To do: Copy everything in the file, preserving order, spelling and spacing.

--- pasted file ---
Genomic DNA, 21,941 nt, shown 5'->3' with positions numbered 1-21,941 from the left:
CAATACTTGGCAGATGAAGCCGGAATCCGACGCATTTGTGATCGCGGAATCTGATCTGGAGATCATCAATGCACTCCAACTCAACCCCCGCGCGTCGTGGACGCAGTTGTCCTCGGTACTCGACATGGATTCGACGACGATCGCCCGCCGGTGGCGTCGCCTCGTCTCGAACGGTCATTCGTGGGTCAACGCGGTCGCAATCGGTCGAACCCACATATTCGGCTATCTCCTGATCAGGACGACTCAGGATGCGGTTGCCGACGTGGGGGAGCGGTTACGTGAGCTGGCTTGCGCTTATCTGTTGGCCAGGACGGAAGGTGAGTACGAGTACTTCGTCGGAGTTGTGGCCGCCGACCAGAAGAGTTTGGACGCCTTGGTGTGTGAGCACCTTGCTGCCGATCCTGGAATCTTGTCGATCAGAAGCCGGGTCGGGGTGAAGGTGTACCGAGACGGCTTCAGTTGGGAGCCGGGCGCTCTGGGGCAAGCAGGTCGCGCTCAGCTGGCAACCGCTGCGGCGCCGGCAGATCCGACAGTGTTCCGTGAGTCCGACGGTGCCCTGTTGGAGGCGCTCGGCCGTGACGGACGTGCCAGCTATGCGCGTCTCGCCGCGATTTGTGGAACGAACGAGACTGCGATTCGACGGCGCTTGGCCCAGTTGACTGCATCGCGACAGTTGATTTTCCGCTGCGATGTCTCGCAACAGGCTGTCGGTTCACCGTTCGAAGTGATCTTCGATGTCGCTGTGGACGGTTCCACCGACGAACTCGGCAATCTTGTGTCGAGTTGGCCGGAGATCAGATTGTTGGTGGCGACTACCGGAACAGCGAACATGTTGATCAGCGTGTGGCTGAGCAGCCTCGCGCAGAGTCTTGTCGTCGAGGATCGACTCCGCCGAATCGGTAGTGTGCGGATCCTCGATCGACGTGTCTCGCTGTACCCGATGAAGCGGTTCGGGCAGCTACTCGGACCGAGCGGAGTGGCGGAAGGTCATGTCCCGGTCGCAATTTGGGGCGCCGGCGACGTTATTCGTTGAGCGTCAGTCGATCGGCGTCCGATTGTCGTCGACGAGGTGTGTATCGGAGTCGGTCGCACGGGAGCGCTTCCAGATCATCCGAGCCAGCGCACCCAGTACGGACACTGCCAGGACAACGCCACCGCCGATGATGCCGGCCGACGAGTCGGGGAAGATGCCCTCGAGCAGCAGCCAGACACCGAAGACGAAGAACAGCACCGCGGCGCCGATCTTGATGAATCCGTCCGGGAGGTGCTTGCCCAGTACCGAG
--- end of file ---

Genomic DNA, 21,941 nt, shown 5'->3' with positions numbered 1-21,941 from the left:
CAATACTTGGCAGATGAAGCCGGAATCCGACGCATTTGTGATCGCGGAATCTGATCTGGAGATCATCAATGCACTCCAACTCAACCCCCGCGCGTCGTGGACGCAGTTGTCCTCGGTACTCGACATGGATTCGACGACGATCGCCCGCCGGTGGCGTCGCCTCGTCTCGAACGGTCATTCGTGGGTCAACGCGGTCGCAATCGGTCGAACCCACATATTCGGCTATCTCCTGATCAGGACGACTCAGGATGCGGTTGCCGACGTGGGGGAGCGGTTACGTGAGCTGGCTTGCGCTTATCTGTTGGCCAGGACGGAAGGTGAGTACGAGTACTTCGTCGGAGTTGTGGCCGCCGACCAGAAGAGTTTGGACGCCTTGGTGTGTGAGCACCTTGCTGCCGATCCTGGAATCTTGTCGATCAGAAGCCGGGTCGGGGTGAAGGTGTACCGAGACGGCTTCAGTTGGGAGCCGGGCGCTCTGGGGCAAGCAGGTCGCGCTCAGCTGGCAACCGCTGCGGCGCCGGCAGATCCGACAGTGTTCCGTGAGTCCGACGGTGCCCTGTTGGAGGCGCTCGGCCGTGACGGACGTGCCAGCTATGCGCGTCTCGCCGCGATTTGTGGAACGAACGAGACTGCGATTCGACGGCGCTTGGCCCAGTTGACTGCATCGCGACAGTTGATTTTCCGCTGCGATGTCTCGCAACAGGCTGTCGGTTCACCGTTCGAAGTGATCTTCGATGTCGCTGTGGACGGTTCCACCGACGAACTCGGCAATCTTGTGTCGAGTTGGCCGGAGATCAGATTGTTGGTGGCGACTACCGGAACAGCGAACATGTTGATCAGCGTGTGGCTGAGCAGCCTCGCGCAGAGTCTTGTCGTCGAGGATCGACTCCGCCGAATCGGTAGTGTGCGGATCCTCGATCGACGTGTCTCGCTGTACCCGATGAAGCGGTTCGGGCAGCTACTCGGACCGAGCGGAGTGGCGGAAGGTCATGTCCCGGTCGCAATTTGGGGCGCCGGCGACGTTATTCGTTGAGCGTCAGTCGATCGGCGTCCGATTGTCGTCGACGAGGTGTGTATCGGAGTCGGTCGCACGGGAGCGCTTCCAGATCATCCGAGCCAGCGCACCCAGTACGGACACTGCCAGGACAACGCCACCGCCGATGATGCCGGCCGACGAGTCGGGGAAGATGCCCTCGAGCAGCAGCCAGACACCGAAGACGAAGAACAGCACCGCGGCGCCGATCTTGATGAATCCGTCCGGGAGGTGCTTGCCCAGTACCGAG